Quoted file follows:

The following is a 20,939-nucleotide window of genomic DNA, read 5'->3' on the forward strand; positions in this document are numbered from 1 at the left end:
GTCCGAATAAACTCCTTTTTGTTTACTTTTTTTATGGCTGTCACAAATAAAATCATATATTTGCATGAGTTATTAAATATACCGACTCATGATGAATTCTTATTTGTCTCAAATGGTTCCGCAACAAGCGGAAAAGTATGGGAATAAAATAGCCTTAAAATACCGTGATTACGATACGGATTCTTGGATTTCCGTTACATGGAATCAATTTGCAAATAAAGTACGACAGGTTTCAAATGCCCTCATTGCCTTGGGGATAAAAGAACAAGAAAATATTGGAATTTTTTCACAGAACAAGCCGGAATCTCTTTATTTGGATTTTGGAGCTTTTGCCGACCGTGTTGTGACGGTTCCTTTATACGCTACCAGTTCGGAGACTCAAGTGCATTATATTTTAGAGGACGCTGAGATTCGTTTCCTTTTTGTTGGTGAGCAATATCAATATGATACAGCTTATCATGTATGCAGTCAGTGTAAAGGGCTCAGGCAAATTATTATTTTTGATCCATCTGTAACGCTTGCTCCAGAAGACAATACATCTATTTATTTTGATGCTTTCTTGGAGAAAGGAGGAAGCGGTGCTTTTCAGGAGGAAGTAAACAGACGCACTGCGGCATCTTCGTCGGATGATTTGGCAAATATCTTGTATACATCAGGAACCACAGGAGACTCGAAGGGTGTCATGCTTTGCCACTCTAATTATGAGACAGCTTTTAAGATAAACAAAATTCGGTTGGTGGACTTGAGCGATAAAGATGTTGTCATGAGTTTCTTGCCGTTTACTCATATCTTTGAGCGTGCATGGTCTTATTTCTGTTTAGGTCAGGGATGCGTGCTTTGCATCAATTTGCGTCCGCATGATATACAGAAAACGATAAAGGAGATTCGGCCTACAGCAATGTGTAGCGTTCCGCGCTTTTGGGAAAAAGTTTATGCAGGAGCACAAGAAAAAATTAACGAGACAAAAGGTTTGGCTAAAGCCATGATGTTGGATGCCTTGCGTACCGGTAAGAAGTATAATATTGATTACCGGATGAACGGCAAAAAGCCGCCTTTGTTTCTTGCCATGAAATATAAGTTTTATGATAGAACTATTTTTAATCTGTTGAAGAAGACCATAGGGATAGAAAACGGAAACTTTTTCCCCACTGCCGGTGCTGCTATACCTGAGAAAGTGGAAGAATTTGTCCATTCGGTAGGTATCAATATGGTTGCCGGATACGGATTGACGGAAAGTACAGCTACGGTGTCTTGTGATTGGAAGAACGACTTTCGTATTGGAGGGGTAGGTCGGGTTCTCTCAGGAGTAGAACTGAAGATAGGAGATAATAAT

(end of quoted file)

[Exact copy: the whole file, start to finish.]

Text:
The following is a 20,939-nucleotide window of genomic DNA, read 5'->3' on the forward strand; positions in this document are numbered from 1 at the left end:
GTCCGAATAAACTCCTTTTTGTTTACTTTTTTTATGGCTGTCACAAATAAAATCATATATTTGCATGAGTTATTAAATATACCGACTCATGATGAATTCTTATTTGTCTCAAATGGTTCCGCAACAAGCGGAAAAGTATGGGAATAAAATAGCCTTAAAATACCGTGATTACGATACGGATTCTTGGATTTCCGTTACATGGAATCAATTTGCAAATAAAGTACGACAGGTTTCAAATGCCCTCATTGCCTTGGGGATAAAAGAACAAGAAAATATTGGAATTTTTTCACAGAACAAGCCGGAATCTCTTTATTTGGATTTTGGAGCTTTTGCCGACCGTGTTGTGACGGTTCCTTTATACGCTACCAGTTCGGAGACTCAAGTGCATTATATTTTAGAGGACGCTGAGATTCGTTTCCTTTTTGTTGGTGAGCAATATCAATATGATACAGCTTATCATGTATGCAGTCAGTGTAAAGGGCTCAGGCAAATTATTATTTTTGATCCATCTGTAACGCTTGCTCCAGAAGACAATACATCTATTTATTTTGATGCTTTCTTGGAGAAAGGAGGAAGCGGTGCTTTTCAGGAGGAAGTAAACAGACGCACTGCGGCATCTTCGTCGGATGATTTGGCAAATATCTTGTATACATCAGGAACCACAGGAGACTCGAAGGGTGTCATGCTTTGCCACTCTAATTATGAGACAGCTTTTAAGATAAACAAAATTCGGTTGGTGGACTTGAGCGATAAAGATGTTGTCATGAGTTTCTTGCCGTTTACTCATATCTTTGAGCGTGCATGGTCTTATTTCTGTTTAGGTCAGGGATGCGTGCTTTGCATCAATTTGCGTCCGCATGATATACAGAAAACGATAAAGGAGATTCGGCCTACAGCAATGTGTAGCGTTCCGCGCTTTTGGGAAAAAGTTTATGCAGGAGCACAAGAAAAAATTAACGAGACAAAAGGTTTGGCTAAAGCCATGATGTTGGATGCCTTGCGTACCGGTAAGAAGTATAATATTGATTACCGGATGAACGGCAAAAAGCCGCCTTTGTTTCTTGCCATGAAATATAAGTTTTATGATAGAACTATTTTTAATCTGTTGAAGAAGACCATAGGGATAGAAAACGGAAACTTTTTCCCCACTGCCGGTGCTGCTATACCTGAGAAAGTGGAAGAATTTGTCCATTCGGTAGGTATCAATATGGTTGCCGGATACGGATTGACGGAAAGTACAGCTACGGTGTCTTGTGATTGGAAGAACGACTTTCGTATTGGAGGGGTAGGTCGGGTTCTCTCAGGAGTAGAACTGAAGATAGGAGATAATAAT